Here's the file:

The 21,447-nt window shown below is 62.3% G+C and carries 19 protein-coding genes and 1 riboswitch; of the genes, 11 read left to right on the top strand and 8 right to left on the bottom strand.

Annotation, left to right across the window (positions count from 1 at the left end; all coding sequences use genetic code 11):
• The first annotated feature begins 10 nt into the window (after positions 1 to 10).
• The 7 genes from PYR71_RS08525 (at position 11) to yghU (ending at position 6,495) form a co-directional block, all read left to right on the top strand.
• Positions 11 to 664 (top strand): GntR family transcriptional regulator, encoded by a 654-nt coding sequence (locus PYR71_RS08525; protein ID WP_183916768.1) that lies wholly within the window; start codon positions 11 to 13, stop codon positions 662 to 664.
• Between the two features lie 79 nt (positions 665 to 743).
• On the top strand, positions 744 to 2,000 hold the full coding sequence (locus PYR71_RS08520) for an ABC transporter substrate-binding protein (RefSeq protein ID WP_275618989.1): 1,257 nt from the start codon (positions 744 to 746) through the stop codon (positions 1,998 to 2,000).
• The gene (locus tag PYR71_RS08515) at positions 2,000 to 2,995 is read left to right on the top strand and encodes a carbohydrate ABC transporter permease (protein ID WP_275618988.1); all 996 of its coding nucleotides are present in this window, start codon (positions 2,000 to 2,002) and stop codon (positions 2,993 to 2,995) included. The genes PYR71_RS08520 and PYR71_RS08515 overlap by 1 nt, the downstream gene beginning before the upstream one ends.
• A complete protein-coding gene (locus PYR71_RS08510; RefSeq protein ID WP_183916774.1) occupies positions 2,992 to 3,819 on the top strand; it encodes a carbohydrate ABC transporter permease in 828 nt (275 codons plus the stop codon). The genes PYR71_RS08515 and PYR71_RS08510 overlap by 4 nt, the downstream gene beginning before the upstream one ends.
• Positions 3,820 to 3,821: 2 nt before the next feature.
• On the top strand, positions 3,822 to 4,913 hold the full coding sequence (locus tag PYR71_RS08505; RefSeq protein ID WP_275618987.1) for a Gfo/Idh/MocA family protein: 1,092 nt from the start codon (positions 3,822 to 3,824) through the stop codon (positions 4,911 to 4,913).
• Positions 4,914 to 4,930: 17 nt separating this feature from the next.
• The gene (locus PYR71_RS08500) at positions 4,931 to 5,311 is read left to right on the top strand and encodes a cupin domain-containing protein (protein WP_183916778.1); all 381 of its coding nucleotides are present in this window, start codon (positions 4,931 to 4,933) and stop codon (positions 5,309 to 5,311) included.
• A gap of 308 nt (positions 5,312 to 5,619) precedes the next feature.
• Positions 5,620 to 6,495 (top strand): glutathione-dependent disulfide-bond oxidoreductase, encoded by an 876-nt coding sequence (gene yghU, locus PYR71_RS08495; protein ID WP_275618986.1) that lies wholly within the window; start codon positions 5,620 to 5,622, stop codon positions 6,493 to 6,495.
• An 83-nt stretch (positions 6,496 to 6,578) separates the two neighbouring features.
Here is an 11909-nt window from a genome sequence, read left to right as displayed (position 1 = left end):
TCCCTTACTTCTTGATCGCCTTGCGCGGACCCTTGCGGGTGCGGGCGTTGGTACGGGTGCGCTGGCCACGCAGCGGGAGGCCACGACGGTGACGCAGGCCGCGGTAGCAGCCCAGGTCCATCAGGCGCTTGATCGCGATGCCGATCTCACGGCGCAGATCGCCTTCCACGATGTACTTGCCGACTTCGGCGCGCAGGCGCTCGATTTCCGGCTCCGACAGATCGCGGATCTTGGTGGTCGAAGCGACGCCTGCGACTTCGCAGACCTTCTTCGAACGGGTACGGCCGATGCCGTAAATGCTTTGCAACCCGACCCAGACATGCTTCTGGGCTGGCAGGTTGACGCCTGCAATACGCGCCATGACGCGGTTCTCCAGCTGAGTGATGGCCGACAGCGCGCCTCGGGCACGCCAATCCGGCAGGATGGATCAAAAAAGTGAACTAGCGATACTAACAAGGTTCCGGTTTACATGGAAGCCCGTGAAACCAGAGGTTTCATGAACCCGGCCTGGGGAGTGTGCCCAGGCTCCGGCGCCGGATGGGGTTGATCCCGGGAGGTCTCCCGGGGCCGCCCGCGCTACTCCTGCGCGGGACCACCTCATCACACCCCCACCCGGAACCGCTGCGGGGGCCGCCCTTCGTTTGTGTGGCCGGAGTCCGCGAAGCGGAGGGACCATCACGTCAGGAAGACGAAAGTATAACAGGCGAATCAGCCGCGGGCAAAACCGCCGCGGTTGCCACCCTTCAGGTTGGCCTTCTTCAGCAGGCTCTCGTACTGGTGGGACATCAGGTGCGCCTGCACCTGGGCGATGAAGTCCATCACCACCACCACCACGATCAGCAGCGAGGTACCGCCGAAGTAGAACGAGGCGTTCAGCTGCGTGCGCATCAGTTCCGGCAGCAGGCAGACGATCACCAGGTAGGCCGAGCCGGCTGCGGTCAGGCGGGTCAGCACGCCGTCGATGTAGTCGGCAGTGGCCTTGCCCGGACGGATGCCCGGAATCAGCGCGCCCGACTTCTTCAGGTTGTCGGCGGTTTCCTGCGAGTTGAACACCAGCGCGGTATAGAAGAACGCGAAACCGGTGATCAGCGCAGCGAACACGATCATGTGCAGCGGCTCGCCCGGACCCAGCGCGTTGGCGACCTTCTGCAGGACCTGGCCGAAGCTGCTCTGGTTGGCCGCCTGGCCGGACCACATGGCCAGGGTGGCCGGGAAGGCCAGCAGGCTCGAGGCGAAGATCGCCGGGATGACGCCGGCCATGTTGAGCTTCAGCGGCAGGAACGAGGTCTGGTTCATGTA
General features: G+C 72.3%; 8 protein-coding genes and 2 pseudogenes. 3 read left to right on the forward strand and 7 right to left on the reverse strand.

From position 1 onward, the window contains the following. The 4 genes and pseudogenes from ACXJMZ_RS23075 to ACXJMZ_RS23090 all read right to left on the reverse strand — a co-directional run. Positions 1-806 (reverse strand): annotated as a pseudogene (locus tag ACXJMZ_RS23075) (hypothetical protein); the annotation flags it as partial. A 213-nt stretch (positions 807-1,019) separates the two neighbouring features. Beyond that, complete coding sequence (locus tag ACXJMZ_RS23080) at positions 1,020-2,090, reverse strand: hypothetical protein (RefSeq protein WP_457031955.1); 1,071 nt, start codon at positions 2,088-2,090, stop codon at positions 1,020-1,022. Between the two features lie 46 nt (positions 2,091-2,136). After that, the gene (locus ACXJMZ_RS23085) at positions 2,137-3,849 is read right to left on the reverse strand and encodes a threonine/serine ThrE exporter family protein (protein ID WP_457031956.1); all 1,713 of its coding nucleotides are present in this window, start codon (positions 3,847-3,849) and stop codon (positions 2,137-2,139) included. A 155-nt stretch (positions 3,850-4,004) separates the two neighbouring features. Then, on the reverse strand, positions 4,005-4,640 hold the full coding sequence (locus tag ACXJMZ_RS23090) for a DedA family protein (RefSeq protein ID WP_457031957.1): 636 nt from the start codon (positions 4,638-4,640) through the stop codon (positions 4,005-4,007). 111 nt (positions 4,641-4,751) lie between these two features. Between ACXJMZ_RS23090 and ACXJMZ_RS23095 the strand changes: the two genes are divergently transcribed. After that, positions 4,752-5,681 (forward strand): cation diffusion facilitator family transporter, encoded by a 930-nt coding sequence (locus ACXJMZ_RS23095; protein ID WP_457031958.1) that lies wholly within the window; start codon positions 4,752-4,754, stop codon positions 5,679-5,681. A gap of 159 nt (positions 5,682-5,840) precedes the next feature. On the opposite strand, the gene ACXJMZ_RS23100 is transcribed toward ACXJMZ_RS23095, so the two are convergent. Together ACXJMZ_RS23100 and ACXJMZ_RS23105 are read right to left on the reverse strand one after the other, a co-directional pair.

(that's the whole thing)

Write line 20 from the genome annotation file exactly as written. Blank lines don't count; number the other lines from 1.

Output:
From position 1 onward, the window contains the following. The 4 genes and pseudogenes from ACXJMZ_RS23075 to ACXJMZ_RS23090 all read right to left on the reverse strand — a co-directional run. Positions 1-806 (reverse strand): annotated as a pseudogene (locus tag ACXJMZ_RS23075) (hypothetical protein); the annotation flags it as partial. A 213-nt stretch (positions 807-1,019) separates the two neighbouring features. Beyond that, complete coding sequence (locus tag ACXJMZ_RS23080) at positions 1,020-2,090, reverse strand: hypothetical protein (RefSeq protein WP_457031955.1); 1,071 nt, start codon at positions 2,088-2,090, stop codon at positions 1,020-1,022. Between the two features lie 46 nt (positions 2,091-2,136). After that, the gene (locus ACXJMZ_RS23085) at positions 2,137-3,849 is read right to left on the reverse strand and encodes a threonine/serine ThrE exporter family protein (protein ID WP_457031956.1); all 1,713 of its coding nucleotides are present in this window, start codon (positions 3,847-3,849) and stop codon (positions 2,137-2,139) included. A 155-nt stretch (positions 3,850-4,004) separates the two neighbouring features. Then, on the reverse strand, positions 4,005-4,640 hold the full coding sequence (locus tag ACXJMZ_RS23090) for a DedA family protein (RefSeq protein ID WP_457031957.1): 636 nt from the start codon (positions 4,638-4,640) through the stop codon (positions 4,005-4,007). 111 nt (positions 4,641-4,751) lie between these two features. Between ACXJMZ_RS23090 and ACXJMZ_RS23095 the strand changes: the two genes are divergently transcribed. After that, positions 4,752-5,681 (forward strand): cation diffusion facilitator family transporter, encoded by a 930-nt coding sequence (locus ACXJMZ_RS23095; protein ID WP_457031958.1) that lies wholly within the window; start codon positions 4,752-4,754, stop codon positions 5,679-5,681. A gap of 159 nt (positions 5,682-5,840) precedes the next feature. On the opposite strand, the gene ACXJMZ_RS23100 is transcribed toward ACXJMZ_RS23095, so the two are convergent. Together ACXJMZ_RS23100 and ACXJMZ_RS23105 are read right to left on the reverse strand one after the other, a co-directional pair.